Who is Jesus?

Scripture : Luke 9:7-17

Speaker : John Johnstone


Jesus’ identity is a theme we find throughout the gospels, and rightly so, because everything hinges on the answer. If Jesus is just an ordinary man who taught some profound things, then we can choose to ignore him and it doesn’t really matter. However, if Jesus is God, and if he is the Saviour of the world, then we cannot and must not ignore him. For a start, he deserves our worship as God, and our allegiance as our King. And if he made us for a relationship with him, then the truth is, we will never be satisfied in life, never be at peace, until we enter into that relationship.

When Jesus calms the storm, what is the reaction of the disciples? In fear and amazement they asked one another, ‘Who is this? He commands even the winds and the water, and they obey him.’

This is the great question: who is Jesus Christ? When Jesus’ twelve apostles are on their first mission trip, healing the sick and proclaiming the Kingdom of God, what is Herod’s question?

‘But Herod said, I beheaded John. Who, then, is this I hear such things about.’ (Luke 9:9)

And after this feeding miracle, what questions does Jesus ask the disciples?

‘Who do the crowds say I am? Who do you say that I am?’ (Luke 9:18-20)

1. Once again, Jesus reveals his identity

In verse 11, we find Jesus doing what he did so often, healing the sick and proclaiming the Kingdom of God. But the day was wearing on and perhaps the sun was beginning to set. The crowd was extremely large. Verse 14 tells us that there were 5000 men, and if women and children were there too, it could have been closer to 20,000 people. These people were hungry and knowing this, the disciples suggest to Jesus that they be sent away to fend for themselves. What else was there to do?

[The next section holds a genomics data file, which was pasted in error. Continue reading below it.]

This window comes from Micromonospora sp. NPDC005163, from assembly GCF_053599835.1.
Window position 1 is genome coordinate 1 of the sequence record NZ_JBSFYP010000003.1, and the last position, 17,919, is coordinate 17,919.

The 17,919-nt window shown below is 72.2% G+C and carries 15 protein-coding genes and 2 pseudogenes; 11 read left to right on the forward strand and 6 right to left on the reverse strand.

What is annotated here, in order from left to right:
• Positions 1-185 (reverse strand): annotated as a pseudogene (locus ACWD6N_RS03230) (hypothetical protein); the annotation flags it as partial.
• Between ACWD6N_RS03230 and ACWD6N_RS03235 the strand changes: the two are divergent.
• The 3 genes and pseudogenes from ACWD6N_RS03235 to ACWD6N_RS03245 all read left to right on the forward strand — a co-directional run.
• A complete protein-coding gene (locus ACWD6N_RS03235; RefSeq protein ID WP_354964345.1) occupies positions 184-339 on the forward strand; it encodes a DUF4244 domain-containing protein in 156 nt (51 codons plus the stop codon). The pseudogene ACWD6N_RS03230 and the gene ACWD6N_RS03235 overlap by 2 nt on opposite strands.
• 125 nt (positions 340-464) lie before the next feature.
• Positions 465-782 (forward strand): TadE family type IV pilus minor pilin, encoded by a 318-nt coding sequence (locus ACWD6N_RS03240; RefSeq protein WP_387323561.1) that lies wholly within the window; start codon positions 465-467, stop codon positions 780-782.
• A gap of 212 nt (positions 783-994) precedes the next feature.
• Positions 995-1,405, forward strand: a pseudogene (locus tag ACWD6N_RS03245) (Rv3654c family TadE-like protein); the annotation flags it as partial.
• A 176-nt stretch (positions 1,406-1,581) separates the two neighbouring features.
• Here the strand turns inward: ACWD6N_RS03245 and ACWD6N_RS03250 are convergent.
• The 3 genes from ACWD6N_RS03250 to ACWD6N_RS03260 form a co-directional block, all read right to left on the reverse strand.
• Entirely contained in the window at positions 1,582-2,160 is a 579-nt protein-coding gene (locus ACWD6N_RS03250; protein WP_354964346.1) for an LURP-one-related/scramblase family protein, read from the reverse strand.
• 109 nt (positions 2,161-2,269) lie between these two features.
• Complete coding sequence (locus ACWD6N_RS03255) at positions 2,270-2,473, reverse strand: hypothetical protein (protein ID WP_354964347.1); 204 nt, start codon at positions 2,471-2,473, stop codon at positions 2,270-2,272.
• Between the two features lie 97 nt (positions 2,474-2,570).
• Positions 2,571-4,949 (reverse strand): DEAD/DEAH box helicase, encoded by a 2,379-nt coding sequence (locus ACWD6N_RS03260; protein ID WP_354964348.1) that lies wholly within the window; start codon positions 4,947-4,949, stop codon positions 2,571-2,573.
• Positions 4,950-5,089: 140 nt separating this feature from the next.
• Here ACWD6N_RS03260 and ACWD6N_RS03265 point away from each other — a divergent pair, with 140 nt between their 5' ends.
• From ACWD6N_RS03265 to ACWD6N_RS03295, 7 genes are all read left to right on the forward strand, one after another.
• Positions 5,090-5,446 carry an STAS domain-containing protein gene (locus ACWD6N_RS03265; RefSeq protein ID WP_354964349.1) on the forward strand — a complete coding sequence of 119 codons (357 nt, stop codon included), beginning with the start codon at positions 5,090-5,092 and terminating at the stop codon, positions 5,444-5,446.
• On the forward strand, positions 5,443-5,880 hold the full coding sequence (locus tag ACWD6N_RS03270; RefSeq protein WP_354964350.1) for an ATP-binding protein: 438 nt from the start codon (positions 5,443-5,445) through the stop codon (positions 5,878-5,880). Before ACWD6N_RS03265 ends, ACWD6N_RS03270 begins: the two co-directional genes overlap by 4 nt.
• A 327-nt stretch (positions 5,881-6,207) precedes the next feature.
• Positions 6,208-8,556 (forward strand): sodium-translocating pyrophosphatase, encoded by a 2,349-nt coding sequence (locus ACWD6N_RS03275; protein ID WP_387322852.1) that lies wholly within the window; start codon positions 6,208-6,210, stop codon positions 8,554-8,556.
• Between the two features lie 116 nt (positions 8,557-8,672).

We all know what happens next. Jesus takes 5 loaves of bread and 2 fish, and performs a miracle before the crowd, by supernaturally bringing food into existence which had not existed before. In doing so, Jesus reveals his identity as the Lord of creation. This is nothing less than the work of God.

He is the one who has infinite resources. He is not perplexed by the hunger of a huge crowd, because he has the wherewithal to meet their needs. For in him all things were created: things in heaven and on earth, visible and invisible, whether thrones or powers or rulers or authorities; all things have been created through him and for him. (Colossians 1:16)  Jesus, who we know to be the Creator of the universe, creates bread when there was not enough bread, and creates fish to feed thousands.